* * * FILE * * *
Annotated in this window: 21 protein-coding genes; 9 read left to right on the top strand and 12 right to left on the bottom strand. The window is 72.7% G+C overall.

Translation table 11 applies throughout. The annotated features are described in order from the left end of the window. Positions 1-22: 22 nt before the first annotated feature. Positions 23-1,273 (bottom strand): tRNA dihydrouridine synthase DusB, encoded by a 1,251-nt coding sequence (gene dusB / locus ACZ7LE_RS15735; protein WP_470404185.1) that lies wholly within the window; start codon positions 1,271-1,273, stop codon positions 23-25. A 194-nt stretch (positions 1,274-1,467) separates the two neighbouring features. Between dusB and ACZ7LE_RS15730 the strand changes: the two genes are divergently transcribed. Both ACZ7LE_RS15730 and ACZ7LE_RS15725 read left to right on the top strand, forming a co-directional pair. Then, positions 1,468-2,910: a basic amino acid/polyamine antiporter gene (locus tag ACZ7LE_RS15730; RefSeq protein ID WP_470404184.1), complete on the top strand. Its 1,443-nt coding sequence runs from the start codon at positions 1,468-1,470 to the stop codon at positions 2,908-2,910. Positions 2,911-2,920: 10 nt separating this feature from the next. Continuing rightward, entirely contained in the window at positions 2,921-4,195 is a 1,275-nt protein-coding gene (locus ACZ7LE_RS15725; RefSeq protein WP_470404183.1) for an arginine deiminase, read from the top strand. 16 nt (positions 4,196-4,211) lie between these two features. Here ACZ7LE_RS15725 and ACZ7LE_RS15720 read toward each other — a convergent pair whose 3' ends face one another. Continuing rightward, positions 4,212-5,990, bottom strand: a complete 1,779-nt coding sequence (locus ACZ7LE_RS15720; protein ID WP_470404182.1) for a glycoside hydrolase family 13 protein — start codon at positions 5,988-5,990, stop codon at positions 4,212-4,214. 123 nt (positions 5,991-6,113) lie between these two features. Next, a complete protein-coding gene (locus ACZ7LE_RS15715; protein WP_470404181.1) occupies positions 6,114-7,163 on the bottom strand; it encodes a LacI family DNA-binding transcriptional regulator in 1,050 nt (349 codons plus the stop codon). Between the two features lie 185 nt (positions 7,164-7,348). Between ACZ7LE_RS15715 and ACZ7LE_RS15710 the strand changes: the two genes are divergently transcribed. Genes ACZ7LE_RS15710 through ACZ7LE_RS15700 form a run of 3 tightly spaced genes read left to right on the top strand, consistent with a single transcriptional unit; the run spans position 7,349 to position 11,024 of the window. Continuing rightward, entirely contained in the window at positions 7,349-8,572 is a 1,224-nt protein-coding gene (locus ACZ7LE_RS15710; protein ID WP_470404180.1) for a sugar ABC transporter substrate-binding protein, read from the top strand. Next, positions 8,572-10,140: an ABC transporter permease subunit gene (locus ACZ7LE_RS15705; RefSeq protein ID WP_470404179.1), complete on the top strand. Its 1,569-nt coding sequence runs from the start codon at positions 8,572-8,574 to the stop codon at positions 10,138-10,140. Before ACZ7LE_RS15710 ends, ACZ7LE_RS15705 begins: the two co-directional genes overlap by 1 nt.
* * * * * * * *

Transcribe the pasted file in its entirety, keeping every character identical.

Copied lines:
Annotated in this window: 21 protein-coding genes; 9 read left to right on the top strand and 12 right to left on the bottom strand. The window is 72.7% G+C overall.

Translation table 11 applies throughout. The annotated features are described in order from the left end of the window. Positions 1-22: 22 nt before the first annotated feature. Positions 23-1,273 (bottom strand): tRNA dihydrouridine synthase DusB, encoded by a 1,251-nt coding sequence (gene dusB / locus ACZ7LE_RS15735; protein WP_470404185.1) that lies wholly within the window; start codon positions 1,271-1,273, stop codon positions 23-25. A 194-nt stretch (positions 1,274-1,467) separates the two neighbouring features. Between dusB and ACZ7LE_RS15730 the strand changes: the two genes are divergently transcribed. Both ACZ7LE_RS15730 and ACZ7LE_RS15725 read left to right on the top strand, forming a co-directional pair. Then, positions 1,468-2,910: a basic amino acid/polyamine antiporter gene (locus tag ACZ7LE_RS15730; RefSeq protein ID WP_470404184.1), complete on the top strand. Its 1,443-nt coding sequence runs from the start codon at positions 1,468-1,470 to the stop codon at positions 2,908-2,910. Positions 2,911-2,920: 10 nt separating this feature from the next. Continuing rightward, entirely contained in the window at positions 2,921-4,195 is a 1,275-nt protein-coding gene (locus ACZ7LE_RS15725; RefSeq protein WP_470404183.1) for an arginine deiminase, read from the top strand. 16 nt (positions 4,196-4,211) lie between these two features. Here ACZ7LE_RS15725 and ACZ7LE_RS15720 read toward each other — a convergent pair whose 3' ends face one another. Continuing rightward, positions 4,212-5,990, bottom strand: a complete 1,779-nt coding sequence (locus ACZ7LE_RS15720; protein ID WP_470404182.1) for a glycoside hydrolase family 13 protein — start codon at positions 5,988-5,990, stop codon at positions 4,212-4,214. 123 nt (positions 5,991-6,113) lie between these two features. Next, a complete protein-coding gene (locus ACZ7LE_RS15715; protein WP_470404181.1) occupies positions 6,114-7,163 on the bottom strand; it encodes a LacI family DNA-binding transcriptional regulator in 1,050 nt (349 codons plus the stop codon). Between the two features lie 185 nt (positions 7,164-7,348). Between ACZ7LE_RS15715 and ACZ7LE_RS15710 the strand changes: the two genes are divergently transcribed. Genes ACZ7LE_RS15710 through ACZ7LE_RS15700 form a run of 3 tightly spaced genes read left to right on the top strand, consistent with a single transcriptional unit; the run spans position 7,349 to position 11,024 of the window. Continuing rightward, entirely contained in the window at positions 7,349-8,572 is a 1,224-nt protein-coding gene (locus ACZ7LE_RS15710; protein ID WP_470404180.1) for a sugar ABC transporter substrate-binding protein, read from the top strand. Next, positions 8,572-10,140: an ABC transporter permease subunit gene (locus ACZ7LE_RS15705; RefSeq protein ID WP_470404179.1), complete on the top strand. Its 1,569-nt coding sequence runs from the start codon at positions 8,572-8,574 to the stop codon at positions 10,138-10,140. Before ACZ7LE_RS15710 ends, ACZ7LE_RS15705 begins: the two co-directional genes overlap by 1 nt.